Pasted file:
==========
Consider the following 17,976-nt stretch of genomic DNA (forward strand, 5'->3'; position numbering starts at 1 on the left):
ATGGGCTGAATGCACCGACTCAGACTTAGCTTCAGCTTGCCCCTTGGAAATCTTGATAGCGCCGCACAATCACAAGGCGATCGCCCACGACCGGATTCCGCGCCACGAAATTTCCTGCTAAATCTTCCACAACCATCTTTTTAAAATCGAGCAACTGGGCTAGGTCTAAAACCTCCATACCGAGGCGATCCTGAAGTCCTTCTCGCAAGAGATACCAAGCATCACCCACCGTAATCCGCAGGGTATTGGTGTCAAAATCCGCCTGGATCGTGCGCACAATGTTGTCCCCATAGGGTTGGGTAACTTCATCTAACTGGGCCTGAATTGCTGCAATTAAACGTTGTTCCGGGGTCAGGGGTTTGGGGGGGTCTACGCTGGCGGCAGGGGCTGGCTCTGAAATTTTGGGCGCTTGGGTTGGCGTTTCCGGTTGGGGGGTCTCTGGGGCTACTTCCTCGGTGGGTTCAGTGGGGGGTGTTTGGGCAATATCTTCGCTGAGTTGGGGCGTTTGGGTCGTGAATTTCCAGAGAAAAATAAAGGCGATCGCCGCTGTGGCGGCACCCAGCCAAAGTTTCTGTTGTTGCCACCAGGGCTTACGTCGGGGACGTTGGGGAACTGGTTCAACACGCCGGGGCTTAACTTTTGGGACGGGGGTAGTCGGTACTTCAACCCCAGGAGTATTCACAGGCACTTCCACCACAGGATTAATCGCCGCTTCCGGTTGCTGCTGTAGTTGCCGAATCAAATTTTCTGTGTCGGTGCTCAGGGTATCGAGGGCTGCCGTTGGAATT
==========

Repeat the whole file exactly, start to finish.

Consider the following 17,976-nt stretch of genomic DNA (forward strand, 5'->3'; position numbering starts at 1 on the left):
ATGGGCTGAATGCACCGACTCAGACTTAGCTTCAGCTTGCCCCTTGGAAATCTTGATAGCGCCGCACAATCACAAGGCGATCGCCCACGACCGGATTCCGCGCCACGAAATTTCCTGCTAAATCTTCCACAACCATCTTTTTAAAATCGAGCAACTGGGCTAGGTCTAAAACCTCCATACCGAGGCGATCCTGAAGTCCTTCTCGCAAGAGATACCAAGCATCACCCACCGTAATCCGCAGGGTATTGGTGTCAAAATCCGCCTGGATCGTGCGCACAATGTTGTCCCCATAGGGTTGGGTAACTTCATCTAACTGGGCCTGAATTGCTGCAATTAAACGTTGTTCCGGGGTCAGGGGTTTGGGGGGGTCTACGCTGGCGGCAGGGGCTGGCTCTGAAATTTTGGGCGCTTGGGTTGGCGTTTCCGGTTGGGGGGTCTCTGGGGCTACTTCCTCGGTGGGTTCAGTGGGGGGTGTTTGGGCAATATCTTCGCTGAGTTGGGGCGTTTGGGTCGTGAATTTCCAGAGAAAAATAAAGGCGATCGCCGCTGTGGCGGCACCCAGCCAAAGTTTCTGTTGTTGCCACCAGGGCTTACGTCGGGGACGTTGGGGAACTGGTTCAACACGCCGGGGCTTAACTTTTGGGACGGGGGTAGTCGGTACTTCAACCCCAGGAGTATTCACAGGCACTTCCACCACAGGATTAATCGCCGCTTCCGGTTGCTGCTGTAGTTGCCGAATCAAATTTTCTGTGTCGGTGCTCAGGGTATCGAGGGCTGCCGTTGGAATT